Origin Of Sushi

1701 Words 7 Pages
What did Sushi A say to Sushi B? Wasabi! There are so many interesting facts and statistics about Sushi. There is about 16,000 Sushi restaurants outside of Japan and 45,000 in Japan. In the US, there are approximately 3,946. In the US, there are a total annual Sushi industry revenue of 2,250,000,000. There are about 20,674 people employed by the Sushi industry. Between the years 2010-2014 the annual revenue growth was 1.2%. And the increase in the US of Sushi consumption was 28%. And the list goes on. Today, I would like to inform you about ushi that you might not know. Sushi has always been one of my favorite foods. But I never understood what I was eating. All I knew was that I loved it. A lot of people are the same way about any food. They …show more content…
But where did Sushi originate? Did you say Japan? Well, that’s not actually true. It may have spread out of Japan, but it didn’t originate in Japan. Actually, Sushi started just outside of Japan in Southeast Asia, said to be by the Mekong River and later spread into China and Japan. The modern-day concept of Sushi was invented by Hanaya Yohei in Japan. That was in the mid 1800’s during the Edo period. Sushi is said to have started in the 4th century. Before that it was known as an ancient Japanese wives’ tale “an elderly woman began hiding her pots of rice in osprey nests, fearing that thieves would steal them. Over time, she collected her pots and found the rice had begun to ferment. She also discovered that fish scraps from the osprey’s meal had mixed into the rice. Not only was the mixture tasty, the rice served as a way of preserving the fish, thus starting a new way of extending the shelf life of seafood” (Avey). Even though they have a cute wives’ tale, the mystery about Sushi starting up is still unsolved. At the beginning Sushi was never originally intended to be eaten. But when they started to eat them, they were intended to be hand …show more content…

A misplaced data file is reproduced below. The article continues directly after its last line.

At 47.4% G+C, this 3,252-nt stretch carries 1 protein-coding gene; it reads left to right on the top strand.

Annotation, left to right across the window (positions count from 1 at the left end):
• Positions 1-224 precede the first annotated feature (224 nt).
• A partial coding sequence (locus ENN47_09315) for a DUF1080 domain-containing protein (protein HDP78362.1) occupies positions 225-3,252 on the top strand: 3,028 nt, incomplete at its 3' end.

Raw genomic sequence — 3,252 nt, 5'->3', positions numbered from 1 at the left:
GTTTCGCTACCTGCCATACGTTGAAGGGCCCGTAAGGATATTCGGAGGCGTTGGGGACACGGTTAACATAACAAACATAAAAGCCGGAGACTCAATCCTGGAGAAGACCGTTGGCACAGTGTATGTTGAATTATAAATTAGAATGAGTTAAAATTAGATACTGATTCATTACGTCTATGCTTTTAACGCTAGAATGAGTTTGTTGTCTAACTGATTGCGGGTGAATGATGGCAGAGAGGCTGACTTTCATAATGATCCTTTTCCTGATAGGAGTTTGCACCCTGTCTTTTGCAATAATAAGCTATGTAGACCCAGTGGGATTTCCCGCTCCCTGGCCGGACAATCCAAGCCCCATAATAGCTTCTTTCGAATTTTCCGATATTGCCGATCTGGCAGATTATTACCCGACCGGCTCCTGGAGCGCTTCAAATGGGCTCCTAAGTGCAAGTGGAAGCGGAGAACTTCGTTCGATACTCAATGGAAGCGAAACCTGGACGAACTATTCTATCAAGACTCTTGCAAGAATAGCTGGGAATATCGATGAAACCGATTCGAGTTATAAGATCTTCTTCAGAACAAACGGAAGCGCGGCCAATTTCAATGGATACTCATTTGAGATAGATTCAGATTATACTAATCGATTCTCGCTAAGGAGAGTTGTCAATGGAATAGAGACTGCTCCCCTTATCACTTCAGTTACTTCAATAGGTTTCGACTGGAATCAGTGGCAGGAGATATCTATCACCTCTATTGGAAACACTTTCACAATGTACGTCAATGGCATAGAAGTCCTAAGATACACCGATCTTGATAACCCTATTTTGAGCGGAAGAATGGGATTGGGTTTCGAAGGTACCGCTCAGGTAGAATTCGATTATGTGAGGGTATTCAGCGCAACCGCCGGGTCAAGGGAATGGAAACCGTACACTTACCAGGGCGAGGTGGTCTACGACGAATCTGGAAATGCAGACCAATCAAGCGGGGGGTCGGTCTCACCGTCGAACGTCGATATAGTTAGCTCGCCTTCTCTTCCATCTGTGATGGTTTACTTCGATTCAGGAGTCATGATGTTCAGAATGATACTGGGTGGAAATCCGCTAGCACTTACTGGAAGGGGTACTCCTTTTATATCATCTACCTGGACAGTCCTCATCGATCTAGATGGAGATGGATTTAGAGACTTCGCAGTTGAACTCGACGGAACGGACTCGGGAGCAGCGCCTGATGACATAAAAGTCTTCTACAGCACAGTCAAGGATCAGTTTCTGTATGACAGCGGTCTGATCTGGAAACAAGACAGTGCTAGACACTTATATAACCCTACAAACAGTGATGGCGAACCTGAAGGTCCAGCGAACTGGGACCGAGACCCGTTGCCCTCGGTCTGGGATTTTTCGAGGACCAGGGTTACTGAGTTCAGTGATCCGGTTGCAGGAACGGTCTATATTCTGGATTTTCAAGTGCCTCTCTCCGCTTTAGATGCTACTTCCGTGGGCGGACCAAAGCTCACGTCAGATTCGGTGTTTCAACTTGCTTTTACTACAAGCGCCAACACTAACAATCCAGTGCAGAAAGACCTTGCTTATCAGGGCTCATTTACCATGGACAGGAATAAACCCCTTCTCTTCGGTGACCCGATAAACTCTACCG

Put the rice in a small pan with 600ml water. Bring to a boil and cook for 10 minutes until the water is absorbed and the rice is tender. Stir through the vinegar and sugar, cover and cool.
2. Skin, stone and slice the avocado. Put in a bowl and squeeze over the lemon juice, turning the avocado to ensure the pieces are covered.
3. Divide the rice between the nori sheets and spread it out evenly, leaving a 1cm border at the top and bottom. Lay the salmon over the rice, followed by the chives and finally position the avocado across the center.
4. Fold the bottom edge of the seaweed over the filling, then roll it up firmly. Dampen the to border with a little water to help seal the roll. Repeat to make 4 rolls. At this stage, the rolls can be wrapped individually in cling film and chilled until ready to serve.
5. Using a serrated knife, cut each roll into 8 rounds. Serve with sweet soy sauce for dipping.
Simple Sushi
300g Sushi Rice
100ml Rice Wine Vinegar
2 Tbsp Golden Caster

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